Japan’s argument has been that food products are under that country’s intervention limit for radiation contamination, citing government food testing programs. Those programs involved only spot testing of products. Food products not tested are routinely exported. As ongoing testing in Taiwan has shown, food items that contain radioactive contamination are showing up in other countries with some of them over Japan’s own intervention limit.

  22. Japan restarts Sendai reactor

    After months of debate and protest, the No 1 reactor at the 30-year-old Sendai nuclear power plant, on the southwest island of Kyushu, became the first to be brought back to life since new post-Fukushima safety regulations were instated. The reactor, one of 25 which have applied to restart, will begin generating power by week's end and reach full capacity next month. Japan has been completely free of nuclear power since September 2013. (SMH, Jiji Press, Aug. 11)

    1. Sloppy reportage on Sendai reactor

      Why are almost all media reports (even, e.g., the Washington Post) saying this is the first reactor to go online in Japan since the Fukushima accident? That is not so, the Ohi reactor was briefly online in 2013 and shut down due to protest. (Scroll up for link to details.) Ignorant reporters, shut up. And Shinzo Abe: SHUT 'EM DOWN.

  23. Greenpeace rejects UN Fukushima study

    Greenpeace harshly criticizes the conclusions of IAEA's latest report on the Fukushima disaster, calling the claim that radioactive exposure is "unlikely" to result in increased thyroid cancer risk in children a political rhetoric rather than science:

    "The IAEA concludes that no discernible health consequences are expected as a result of the Fukushima disaster, but admits important uncertainties in both radiation dose and long-term effects. Nobody knows how much radiation citizens were exposed to in the immediate days following the disaster. If you don’t know the doses, then you can’t conclude there won’t be any consequences. To say otherwise is political rhetoric, not science," said Kendra Ulrich, senior global energy campaigner with Greenpeace Japan.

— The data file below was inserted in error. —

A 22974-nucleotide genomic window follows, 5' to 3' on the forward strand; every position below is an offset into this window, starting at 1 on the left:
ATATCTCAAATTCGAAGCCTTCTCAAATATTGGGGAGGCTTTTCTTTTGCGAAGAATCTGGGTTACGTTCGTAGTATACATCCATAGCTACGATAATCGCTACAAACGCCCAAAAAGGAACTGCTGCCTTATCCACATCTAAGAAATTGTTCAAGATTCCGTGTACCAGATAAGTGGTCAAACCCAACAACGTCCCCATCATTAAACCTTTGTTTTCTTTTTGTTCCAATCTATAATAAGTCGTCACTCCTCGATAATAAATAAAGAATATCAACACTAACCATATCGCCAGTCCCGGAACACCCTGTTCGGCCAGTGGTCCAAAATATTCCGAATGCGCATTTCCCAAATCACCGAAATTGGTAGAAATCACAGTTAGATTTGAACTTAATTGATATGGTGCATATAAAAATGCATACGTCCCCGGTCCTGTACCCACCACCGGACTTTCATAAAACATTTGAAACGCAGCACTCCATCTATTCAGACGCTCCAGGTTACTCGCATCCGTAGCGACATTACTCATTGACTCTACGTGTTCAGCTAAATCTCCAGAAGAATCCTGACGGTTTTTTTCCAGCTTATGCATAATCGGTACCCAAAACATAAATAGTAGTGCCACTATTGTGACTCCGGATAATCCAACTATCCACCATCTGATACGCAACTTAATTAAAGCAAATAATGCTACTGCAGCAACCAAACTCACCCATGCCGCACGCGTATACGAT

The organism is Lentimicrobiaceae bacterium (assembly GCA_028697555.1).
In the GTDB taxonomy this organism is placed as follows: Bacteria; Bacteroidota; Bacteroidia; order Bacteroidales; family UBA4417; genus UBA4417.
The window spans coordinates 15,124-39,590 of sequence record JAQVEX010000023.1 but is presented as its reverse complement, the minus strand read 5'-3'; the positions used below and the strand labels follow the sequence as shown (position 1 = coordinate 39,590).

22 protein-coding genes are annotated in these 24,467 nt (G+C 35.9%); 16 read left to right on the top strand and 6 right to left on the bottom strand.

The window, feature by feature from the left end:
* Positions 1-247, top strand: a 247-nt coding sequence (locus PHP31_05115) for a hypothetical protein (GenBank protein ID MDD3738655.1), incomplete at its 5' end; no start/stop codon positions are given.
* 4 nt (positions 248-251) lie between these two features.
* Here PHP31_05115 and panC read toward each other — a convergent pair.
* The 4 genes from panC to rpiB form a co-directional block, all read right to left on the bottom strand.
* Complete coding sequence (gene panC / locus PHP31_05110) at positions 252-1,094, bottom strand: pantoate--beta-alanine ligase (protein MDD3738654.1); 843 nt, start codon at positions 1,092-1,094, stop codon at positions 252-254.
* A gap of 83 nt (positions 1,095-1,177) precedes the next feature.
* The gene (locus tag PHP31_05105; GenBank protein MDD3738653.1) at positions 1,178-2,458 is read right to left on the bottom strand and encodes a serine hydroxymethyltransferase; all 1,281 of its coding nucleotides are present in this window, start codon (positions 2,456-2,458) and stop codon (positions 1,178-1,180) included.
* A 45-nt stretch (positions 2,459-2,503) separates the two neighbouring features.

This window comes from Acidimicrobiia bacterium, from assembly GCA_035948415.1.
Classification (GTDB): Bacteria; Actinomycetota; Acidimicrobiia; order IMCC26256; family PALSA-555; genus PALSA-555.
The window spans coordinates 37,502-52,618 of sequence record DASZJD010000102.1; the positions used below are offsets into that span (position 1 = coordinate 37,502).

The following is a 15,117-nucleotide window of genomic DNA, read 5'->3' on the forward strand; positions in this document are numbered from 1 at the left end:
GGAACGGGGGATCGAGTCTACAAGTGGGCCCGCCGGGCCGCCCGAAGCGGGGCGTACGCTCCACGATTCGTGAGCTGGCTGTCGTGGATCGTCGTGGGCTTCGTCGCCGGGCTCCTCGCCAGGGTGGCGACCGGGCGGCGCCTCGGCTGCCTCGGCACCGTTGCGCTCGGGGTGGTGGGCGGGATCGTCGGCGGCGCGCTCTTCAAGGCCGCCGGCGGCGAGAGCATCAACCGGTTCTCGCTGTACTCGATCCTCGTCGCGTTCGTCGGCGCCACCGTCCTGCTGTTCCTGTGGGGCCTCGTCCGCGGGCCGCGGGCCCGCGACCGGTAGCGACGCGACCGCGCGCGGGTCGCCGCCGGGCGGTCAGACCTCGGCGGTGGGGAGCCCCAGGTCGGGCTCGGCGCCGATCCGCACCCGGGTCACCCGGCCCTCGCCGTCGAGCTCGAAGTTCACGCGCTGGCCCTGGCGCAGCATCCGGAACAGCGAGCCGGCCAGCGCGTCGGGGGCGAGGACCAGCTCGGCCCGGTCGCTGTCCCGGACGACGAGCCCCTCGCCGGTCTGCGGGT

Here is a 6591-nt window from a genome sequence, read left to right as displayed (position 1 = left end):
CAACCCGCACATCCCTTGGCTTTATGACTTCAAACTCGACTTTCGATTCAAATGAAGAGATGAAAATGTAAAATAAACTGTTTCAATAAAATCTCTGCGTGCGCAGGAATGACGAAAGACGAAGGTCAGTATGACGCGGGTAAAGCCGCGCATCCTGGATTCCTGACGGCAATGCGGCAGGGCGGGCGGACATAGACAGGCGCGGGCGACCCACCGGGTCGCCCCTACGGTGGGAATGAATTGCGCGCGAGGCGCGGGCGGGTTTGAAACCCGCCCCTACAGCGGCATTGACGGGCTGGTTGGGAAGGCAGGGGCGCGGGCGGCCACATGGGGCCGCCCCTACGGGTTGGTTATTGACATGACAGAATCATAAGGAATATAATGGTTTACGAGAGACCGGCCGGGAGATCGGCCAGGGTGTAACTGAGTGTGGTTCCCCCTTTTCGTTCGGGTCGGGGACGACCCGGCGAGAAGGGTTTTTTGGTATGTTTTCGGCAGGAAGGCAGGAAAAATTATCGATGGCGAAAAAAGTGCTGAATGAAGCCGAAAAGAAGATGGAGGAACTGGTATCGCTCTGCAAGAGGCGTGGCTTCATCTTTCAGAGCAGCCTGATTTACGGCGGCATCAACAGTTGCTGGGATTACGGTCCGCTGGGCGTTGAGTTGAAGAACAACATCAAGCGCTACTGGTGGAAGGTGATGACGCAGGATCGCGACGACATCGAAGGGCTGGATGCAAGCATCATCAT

"Even the International Commission on Radiological Protection (ICRP) has concluded that there is no safe level of radiation exposure. To intentionally subject nuclear victims to raised radiation levels is unjustified, particularly when we have the tragic reminder of Chernobyl where we saw increased rates of cancers more than five years after the crisis."

    "The IAEA report actively supports the Abe government’s and the global nuclear industry’s agenda to make it appear that things can return to normal after a nuclear disaster. But there is nothing normal about the lifestyle and exposure rates that the victims are being asked to return to. What is clear is that the Japanese government has utterly failed to learn the lessons of the Fukushima nuclear accident, as is shown by the NRA ignoring outstanding safety issues in order to allow the restart of the Sendai nuclear reactor," said Ulrich, in reference to page 3 of the IAEA report.

    The Japanese government is systematically lifting evacuation orders in progressively more contaminated areas, attempting to increase the public’s tolerance for what is an acceptable limit of radiation to which the Fukushima victims are exposed.

    Asahi Shimbun meanwhile reports that a former clean-up worker is suing TEPCO, blaming exposure to radioactive debris for his cancer:

    A 57-year-old man is suing Tokyo Electric Power Co. and a contractor on grounds he developed multiple cancers from radiation exposure while performing cleanup work around the crippled Fukushima No. 1 nuclear power plant.

    The lawsuit filed in the Sapporo District Court on Sept. 1 is seeking 65 million yen ($541,666) in damages.

    According to the man's lawyers, it is the nation’s first lawsuit to assert a correlation between the onset of cancer and radiation exposure stemming from work to contain the nuclear crisis that unfolded at the plant in March 2011 after the earthquake and tsunami disaster.